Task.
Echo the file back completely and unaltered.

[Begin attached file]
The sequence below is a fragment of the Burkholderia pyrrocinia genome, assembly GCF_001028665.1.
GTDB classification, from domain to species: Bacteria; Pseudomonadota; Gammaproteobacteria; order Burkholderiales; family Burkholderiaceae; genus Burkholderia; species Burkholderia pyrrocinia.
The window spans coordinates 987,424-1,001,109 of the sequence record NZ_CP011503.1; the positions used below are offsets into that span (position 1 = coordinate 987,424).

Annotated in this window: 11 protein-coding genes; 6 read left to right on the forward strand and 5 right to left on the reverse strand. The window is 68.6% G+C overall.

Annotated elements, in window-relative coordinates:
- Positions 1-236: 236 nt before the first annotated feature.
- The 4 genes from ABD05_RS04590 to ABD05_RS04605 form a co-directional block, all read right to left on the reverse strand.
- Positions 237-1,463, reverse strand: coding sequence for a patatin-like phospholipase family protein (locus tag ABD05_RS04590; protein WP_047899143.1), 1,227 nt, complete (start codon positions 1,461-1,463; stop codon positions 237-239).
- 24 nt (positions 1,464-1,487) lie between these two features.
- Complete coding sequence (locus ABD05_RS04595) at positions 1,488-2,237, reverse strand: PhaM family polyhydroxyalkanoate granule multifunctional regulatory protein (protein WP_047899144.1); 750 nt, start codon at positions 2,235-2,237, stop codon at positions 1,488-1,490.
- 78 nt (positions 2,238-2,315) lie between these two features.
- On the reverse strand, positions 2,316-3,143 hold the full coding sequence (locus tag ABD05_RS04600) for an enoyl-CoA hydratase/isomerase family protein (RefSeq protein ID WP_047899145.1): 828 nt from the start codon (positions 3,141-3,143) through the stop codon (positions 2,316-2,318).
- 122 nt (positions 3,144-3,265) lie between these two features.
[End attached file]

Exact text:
The sequence below is a fragment of the Burkholderia pyrrocinia genome, assembly GCF_001028665.1.
GTDB classification, from domain to species: Bacteria; Pseudomonadota; Gammaproteobacteria; order Burkholderiales; family Burkholderiaceae; genus Burkholderia; species Burkholderia pyrrocinia.
The window spans coordinates 987,424-1,001,109 of the sequence record NZ_CP011503.1; the positions used below are offsets into that span (position 1 = coordinate 987,424).

Annotated in this window: 11 protein-coding genes; 6 read left to right on the forward strand and 5 right to left on the reverse strand. The window is 68.6% G+C overall.

Annotated elements, in window-relative coordinates:
- Positions 1-236: 236 nt before the first annotated feature.
- The 4 genes from ABD05_RS04590 to ABD05_RS04605 form a co-directional block, all read right to left on the reverse strand.
- Positions 237-1,463, reverse strand: coding sequence for a patatin-like phospholipase family protein (locus tag ABD05_RS04590; protein WP_047899143.1), 1,227 nt, complete (start codon positions 1,461-1,463; stop codon positions 237-239).
- 24 nt (positions 1,464-1,487) lie between these two features.
- Complete coding sequence (locus ABD05_RS04595) at positions 1,488-2,237, reverse strand: PhaM family polyhydroxyalkanoate granule multifunctional regulatory protein (protein WP_047899144.1); 750 nt, start codon at positions 2,235-2,237, stop codon at positions 1,488-1,490.
- 78 nt (positions 2,238-2,315) lie between these two features.
- On the reverse strand, positions 2,316-3,143 hold the full coding sequence (locus tag ABD05_RS04600) for an enoyl-CoA hydratase/isomerase family protein (RefSeq protein ID WP_047899145.1): 828 nt from the start codon (positions 3,141-3,143) through the stop codon (positions 2,316-2,318).
- 122 nt (positions 3,144-3,265) lie between these two features.